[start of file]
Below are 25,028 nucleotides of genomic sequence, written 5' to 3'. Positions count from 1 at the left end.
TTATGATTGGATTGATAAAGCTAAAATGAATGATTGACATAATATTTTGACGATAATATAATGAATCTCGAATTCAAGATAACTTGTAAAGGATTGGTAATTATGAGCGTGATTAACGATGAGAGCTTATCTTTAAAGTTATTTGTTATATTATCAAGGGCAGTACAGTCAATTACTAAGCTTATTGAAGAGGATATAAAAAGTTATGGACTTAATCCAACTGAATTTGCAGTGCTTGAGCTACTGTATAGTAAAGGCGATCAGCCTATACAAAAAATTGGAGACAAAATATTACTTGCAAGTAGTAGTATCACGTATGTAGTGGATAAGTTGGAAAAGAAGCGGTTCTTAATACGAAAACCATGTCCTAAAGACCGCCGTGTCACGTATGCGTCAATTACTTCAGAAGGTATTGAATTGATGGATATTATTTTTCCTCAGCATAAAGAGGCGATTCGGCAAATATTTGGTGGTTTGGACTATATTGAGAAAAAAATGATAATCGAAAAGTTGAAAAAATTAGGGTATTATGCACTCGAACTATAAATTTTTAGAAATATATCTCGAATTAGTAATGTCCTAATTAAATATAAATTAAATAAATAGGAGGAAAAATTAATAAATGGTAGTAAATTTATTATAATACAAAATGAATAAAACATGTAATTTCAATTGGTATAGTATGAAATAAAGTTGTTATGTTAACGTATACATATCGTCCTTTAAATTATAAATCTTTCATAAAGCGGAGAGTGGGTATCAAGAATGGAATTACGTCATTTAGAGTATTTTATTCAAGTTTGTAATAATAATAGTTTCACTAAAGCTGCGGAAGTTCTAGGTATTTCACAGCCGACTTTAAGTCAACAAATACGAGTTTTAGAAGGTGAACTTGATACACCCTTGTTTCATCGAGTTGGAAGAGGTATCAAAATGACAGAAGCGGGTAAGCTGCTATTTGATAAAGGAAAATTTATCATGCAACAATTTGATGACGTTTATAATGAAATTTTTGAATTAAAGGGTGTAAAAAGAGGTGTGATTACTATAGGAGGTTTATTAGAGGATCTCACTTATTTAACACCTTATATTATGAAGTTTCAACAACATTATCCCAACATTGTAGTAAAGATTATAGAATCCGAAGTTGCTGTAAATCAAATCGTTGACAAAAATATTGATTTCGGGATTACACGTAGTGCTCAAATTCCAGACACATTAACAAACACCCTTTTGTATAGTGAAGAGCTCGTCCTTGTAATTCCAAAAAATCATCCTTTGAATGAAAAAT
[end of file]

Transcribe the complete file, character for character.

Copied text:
Below are 25,028 nucleotides of genomic sequence, written 5' to 3'. Positions count from 1 at the left end.
TTATGATTGGATTGATAAAGCTAAAATGAATGATTGACATAATATTTTGACGATAATATAATGAATCTCGAATTCAAGATAACTTGTAAAGGATTGGTAATTATGAGCGTGATTAACGATGAGAGCTTATCTTTAAAGTTATTTGTTATATTATCAAGGGCAGTACAGTCAATTACTAAGCTTATTGAAGAGGATATAAAAAGTTATGGACTTAATCCAACTGAATTTGCAGTGCTTGAGCTACTGTATAGTAAAGGCGATCAGCCTATACAAAAAATTGGAGACAAAATATTACTTGCAAGTAGTAGTATCACGTATGTAGTGGATAAGTTGGAAAAGAAGCGGTTCTTAATACGAAAACCATGTCCTAAAGACCGCCGTGTCACGTATGCGTCAATTACTTCAGAAGGTATTGAATTGATGGATATTATTTTTCCTCAGCATAAAGAGGCGATTCGGCAAATATTTGGTGGTTTGGACTATATTGAGAAAAAAATGATAATCGAAAAGTTGAAAAAATTAGGGTATTATGCACTCGAACTATAAATTTTTAGAAATATATCTCGAATTAGTAATGTCCTAATTAAATATAAATTAAATAAATAGGAGGAAAAATTAATAAATGGTAGTAAATTTATTATAATACAAAATGAATAAAACATGTAATTTCAATTGGTATAGTATGAAATAAAGTTGTTATGTTAACGTATACATATCGTCCTTTAAATTATAAATCTTTCATAAAGCGGAGAGTGGGTATCAAGAATGGAATTACGTCATTTAGAGTATTTTATTCAAGTTTGTAATAATAATAGTTTCACTAAAGCTGCGGAAGTTCTAGGTATTTCACAGCCGACTTTAAGTCAACAAATACGAGTTTTAGAAGGTGAACTTGATACACCCTTGTTTCATCGAGTTGGAAGAGGTATCAAAATGACAGAAGCGGGTAAGCTGCTATTTGATAAAGGAAAATTTATCATGCAACAATTTGATGACGTTTATAATGAAATTTTTGAATTAAAGGGTGTAAAAAGAGGTGTGATTACTATAGGAGGTTTATTAGAGGATCTCACTTATTTAACACCTTATATTATGAAGTTTCAACAACATTATCCCAACATTGTAGTAAAGATTATAGAATCCGAAGTTGCTGTAAATCAAATCGTTGACAAAAATATTGATTTCGGGATTACACGTAGTGCTCAAATTCCAGACACATTAACAAACACCCTTTTGTATAGTGAAGAGCTCGTCCTTGTAATTCCAAAAAATCATCCTTTGAATGAAAAAT